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Traditional Festivals in China

Brief Introduction

The paper cut are usually pasted on windows of Chinese family during traditional Chinese holidays.
Characterized by diverse styles and themes, traditional Chinese festivals are an important part of the country's history and culture, both ancient and modern. A close relationship exists between many of the traditional festivals and chronology, mathematics, the Chinese Calendar and the twenty-four solar terms. Many of the customs connected with the traditional festivals have links with religious devotions, superstitions and myths. The form which most of the festivals take today was established around the time of the Han Dynasty (206BC - 220) and for many years, various eminent poets have written countless masterpieces describing the festivals and are still recited regularly today.

Almost every festival has its own unique origins and customs which reflect the traditional practices and morality of the whole Chinese nation and its people. The grandest and most popular festivals are the Spring Festival, the Lantern Festival, the Qingming Festival, the Dragon Boat Festival, the Mid-autumn Festival, etc.

Table of Eight Chinese Traditional Festivals

Festival
Date
Customs
Spring Festival 1st - 15th of the first lunar month pasting scrolls, the character 'Fu', and paper-cuts pictures, displaying firecrackers and fireworks, paying New Year visits, and eating jiaozi.
Lantern Festival 15th day of the first lunar month watching lanterns and fireworks, guessing lantern riddles, performing folk dances, and eating yuanxiao.
Qingming Festival April 4th or 5th of the solar calendar tomb sweeping, spring outings, and flying kites.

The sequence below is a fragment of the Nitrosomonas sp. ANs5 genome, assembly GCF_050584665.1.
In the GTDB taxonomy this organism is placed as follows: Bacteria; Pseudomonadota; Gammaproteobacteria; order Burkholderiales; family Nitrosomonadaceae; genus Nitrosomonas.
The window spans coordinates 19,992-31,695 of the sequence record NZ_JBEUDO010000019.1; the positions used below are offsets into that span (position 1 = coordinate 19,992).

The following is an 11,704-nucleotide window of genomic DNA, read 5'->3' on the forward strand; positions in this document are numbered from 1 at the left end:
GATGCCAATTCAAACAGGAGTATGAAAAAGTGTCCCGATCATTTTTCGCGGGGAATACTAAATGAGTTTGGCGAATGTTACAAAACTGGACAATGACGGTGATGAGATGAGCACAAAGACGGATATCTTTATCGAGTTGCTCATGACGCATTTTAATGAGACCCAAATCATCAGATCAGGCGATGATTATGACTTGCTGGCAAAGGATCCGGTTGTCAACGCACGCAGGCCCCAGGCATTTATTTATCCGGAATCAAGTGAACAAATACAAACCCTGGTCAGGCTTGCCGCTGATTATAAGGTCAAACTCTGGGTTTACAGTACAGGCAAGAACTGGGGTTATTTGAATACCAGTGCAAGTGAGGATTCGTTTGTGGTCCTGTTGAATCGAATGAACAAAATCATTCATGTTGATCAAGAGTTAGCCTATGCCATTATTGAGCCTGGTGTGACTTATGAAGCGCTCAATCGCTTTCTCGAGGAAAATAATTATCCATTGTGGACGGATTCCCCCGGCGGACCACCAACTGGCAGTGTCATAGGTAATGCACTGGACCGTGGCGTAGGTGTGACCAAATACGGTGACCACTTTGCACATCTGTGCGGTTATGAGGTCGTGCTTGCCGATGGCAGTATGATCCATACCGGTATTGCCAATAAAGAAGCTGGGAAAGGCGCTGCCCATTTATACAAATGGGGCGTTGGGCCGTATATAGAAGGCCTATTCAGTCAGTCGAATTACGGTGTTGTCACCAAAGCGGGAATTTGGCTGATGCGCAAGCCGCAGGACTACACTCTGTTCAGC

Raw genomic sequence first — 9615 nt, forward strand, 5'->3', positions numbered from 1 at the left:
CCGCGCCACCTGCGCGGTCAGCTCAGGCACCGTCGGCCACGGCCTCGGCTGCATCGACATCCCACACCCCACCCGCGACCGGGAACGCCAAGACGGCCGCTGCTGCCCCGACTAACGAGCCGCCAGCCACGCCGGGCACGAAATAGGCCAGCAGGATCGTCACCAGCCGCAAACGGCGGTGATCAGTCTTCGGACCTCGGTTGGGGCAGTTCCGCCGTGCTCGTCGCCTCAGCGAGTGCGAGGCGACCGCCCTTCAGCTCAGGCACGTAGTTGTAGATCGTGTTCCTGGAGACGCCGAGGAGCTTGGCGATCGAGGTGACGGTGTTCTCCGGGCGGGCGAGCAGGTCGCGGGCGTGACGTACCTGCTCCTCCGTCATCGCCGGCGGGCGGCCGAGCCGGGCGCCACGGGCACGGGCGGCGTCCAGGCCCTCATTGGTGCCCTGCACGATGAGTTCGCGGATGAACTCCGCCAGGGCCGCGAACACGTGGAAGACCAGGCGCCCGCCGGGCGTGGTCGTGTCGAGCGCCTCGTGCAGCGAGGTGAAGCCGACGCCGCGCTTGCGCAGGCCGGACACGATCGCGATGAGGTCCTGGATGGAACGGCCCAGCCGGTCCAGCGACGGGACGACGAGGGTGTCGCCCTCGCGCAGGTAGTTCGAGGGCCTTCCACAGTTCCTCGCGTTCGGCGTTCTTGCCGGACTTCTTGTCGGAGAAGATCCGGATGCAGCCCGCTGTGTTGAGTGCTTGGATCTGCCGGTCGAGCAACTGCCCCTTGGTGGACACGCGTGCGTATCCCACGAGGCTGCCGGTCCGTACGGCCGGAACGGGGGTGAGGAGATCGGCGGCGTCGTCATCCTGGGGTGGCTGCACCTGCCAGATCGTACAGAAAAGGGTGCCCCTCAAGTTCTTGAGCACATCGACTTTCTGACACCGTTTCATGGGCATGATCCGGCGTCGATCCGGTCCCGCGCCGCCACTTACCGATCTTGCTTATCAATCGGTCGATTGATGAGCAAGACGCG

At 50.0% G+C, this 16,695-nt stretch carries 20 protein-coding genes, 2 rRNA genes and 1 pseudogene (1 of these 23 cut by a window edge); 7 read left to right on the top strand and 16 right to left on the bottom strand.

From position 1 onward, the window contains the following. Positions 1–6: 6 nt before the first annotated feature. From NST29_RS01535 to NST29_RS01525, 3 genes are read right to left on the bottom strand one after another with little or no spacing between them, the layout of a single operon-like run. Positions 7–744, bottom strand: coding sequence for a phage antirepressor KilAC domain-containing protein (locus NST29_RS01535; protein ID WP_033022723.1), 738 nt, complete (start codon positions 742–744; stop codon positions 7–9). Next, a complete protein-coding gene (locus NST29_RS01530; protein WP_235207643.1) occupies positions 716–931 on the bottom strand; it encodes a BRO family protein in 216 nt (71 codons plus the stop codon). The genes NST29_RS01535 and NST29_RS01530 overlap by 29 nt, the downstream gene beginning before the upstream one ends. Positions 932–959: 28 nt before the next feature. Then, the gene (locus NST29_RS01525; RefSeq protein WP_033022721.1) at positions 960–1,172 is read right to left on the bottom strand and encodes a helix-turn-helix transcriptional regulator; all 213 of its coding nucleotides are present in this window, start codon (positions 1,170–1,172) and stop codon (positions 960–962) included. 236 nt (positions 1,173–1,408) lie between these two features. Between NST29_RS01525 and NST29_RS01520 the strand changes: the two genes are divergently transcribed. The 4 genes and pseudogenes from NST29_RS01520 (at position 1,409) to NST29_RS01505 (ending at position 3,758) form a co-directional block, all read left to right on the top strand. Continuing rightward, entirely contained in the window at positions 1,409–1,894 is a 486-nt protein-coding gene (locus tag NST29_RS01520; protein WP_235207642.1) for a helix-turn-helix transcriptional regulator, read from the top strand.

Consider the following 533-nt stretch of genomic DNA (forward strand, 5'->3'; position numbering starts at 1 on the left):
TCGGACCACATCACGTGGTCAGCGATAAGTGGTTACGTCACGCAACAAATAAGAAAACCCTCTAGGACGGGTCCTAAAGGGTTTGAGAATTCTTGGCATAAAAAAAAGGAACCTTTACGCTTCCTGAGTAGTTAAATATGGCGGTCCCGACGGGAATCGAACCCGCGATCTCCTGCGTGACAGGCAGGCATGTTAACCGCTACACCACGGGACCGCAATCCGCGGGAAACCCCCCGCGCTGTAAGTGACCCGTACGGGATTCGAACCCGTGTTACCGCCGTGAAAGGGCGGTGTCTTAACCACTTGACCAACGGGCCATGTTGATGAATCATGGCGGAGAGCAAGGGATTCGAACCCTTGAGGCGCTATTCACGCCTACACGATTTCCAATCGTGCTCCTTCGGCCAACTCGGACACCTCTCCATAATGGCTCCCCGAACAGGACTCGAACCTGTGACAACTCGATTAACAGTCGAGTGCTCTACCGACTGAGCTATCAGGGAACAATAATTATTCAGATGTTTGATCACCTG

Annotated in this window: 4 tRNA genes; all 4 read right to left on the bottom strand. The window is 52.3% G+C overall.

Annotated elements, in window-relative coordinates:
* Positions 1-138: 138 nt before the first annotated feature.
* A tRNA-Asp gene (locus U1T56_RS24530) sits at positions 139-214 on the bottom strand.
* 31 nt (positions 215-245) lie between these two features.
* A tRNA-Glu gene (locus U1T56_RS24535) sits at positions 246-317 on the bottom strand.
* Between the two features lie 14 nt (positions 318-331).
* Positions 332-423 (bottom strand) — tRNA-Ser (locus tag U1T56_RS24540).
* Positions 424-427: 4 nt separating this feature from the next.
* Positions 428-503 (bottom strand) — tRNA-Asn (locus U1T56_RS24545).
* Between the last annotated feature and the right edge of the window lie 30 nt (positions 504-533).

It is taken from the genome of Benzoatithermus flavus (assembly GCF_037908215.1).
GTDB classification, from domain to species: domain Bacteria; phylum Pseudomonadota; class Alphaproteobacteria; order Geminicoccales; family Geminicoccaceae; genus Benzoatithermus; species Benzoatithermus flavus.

Dragon Boat Festival 5th day of the 5th lunar month dragon boat racing, eating zongzi, wearing a perfume pouch and tying five-colour silk thread, and hanging mugwort leaves and calamus.
Double Seventh Festival 7th day of seventh lunar month praying for skillful hands, appreciating the stars, and eating noodles, jiaozi, and wontons.
Mid-autumn Festival 15th day of the 8th lunar month appreciating and offering sacrifice to the moonlight and eating moon cakes.
Chongyang Festival 9th day of the 9th lunar month eating Chongyang cake, drinking chrysanthemum wine, climbing mountains and appreciating beautiful chrysanthemums.
Winter Solstice Dec. 21st, 22nd or 23rd in solar calendar having dumplings in northern areas and having sticky puddings in southern areas
Laba Festival 8th day of the 12th lunar month eating laba rice porridge.

Timetable of Chinese Traditional Festivals (2011-2020)
FestivalYear Spring Festival Lantern Festival Qingming Dragon Boat Double Seventh Mid-autumn Chongyang Laba
2011 Feb. 3 Feb. 17 Apr. 5 Jun. 6 Aug. 6 Sep. 12 Oct. 5 Jan. 11
2012 Jan. 23 Feb. 6 Apr. 4 Jun. 23 Aug. 23 Sep. 30 Oct. 23 Jan. 1
2013 Feb. 10 Feb. 24 Apr. 4 Jun. 12 Aug. 13 Sep. 19 Oct. 13 Jan. 19
2014 Jan. 31 Feb. 14 Apr. 5 Jun. 2 Aug. 2 Sep. 8 Oct. 2 Jan. 8
2015 Feb. 19 Mar. 5 Apr. 5 Jun. 20 Aug. 20 Sep. 27 Oct. 21 Jan. 27
2016 Feb. 8 Feb. 22 Apr. 4 Jun. 9 Aug. 9 Sep. 15 Oct. 9 Jan. 17
2017 Jan. 28 Feb. 11 Apr. 4 May 30 Aug. 28 Oct. 4 Oct. 28 Jan. 5
2018 Feb. 16 Mar. 2 Apr. 5 Jun. 18 Aug. 17 Sep. 24 Oct. 17 Jan. 24
2019 Feb. 5 Feb. 19 Apr. 5 Jun. 7 Aug. 7 Sep. 13 Oct. 7 Jan. 13
2020 Jan. 25 Feb. 8 Apr. 4 Jun. 25 Aug. 25 Oct. 1 Oct. 25 Jan. 2

Note: The dates above refer to the gregorian calendar.

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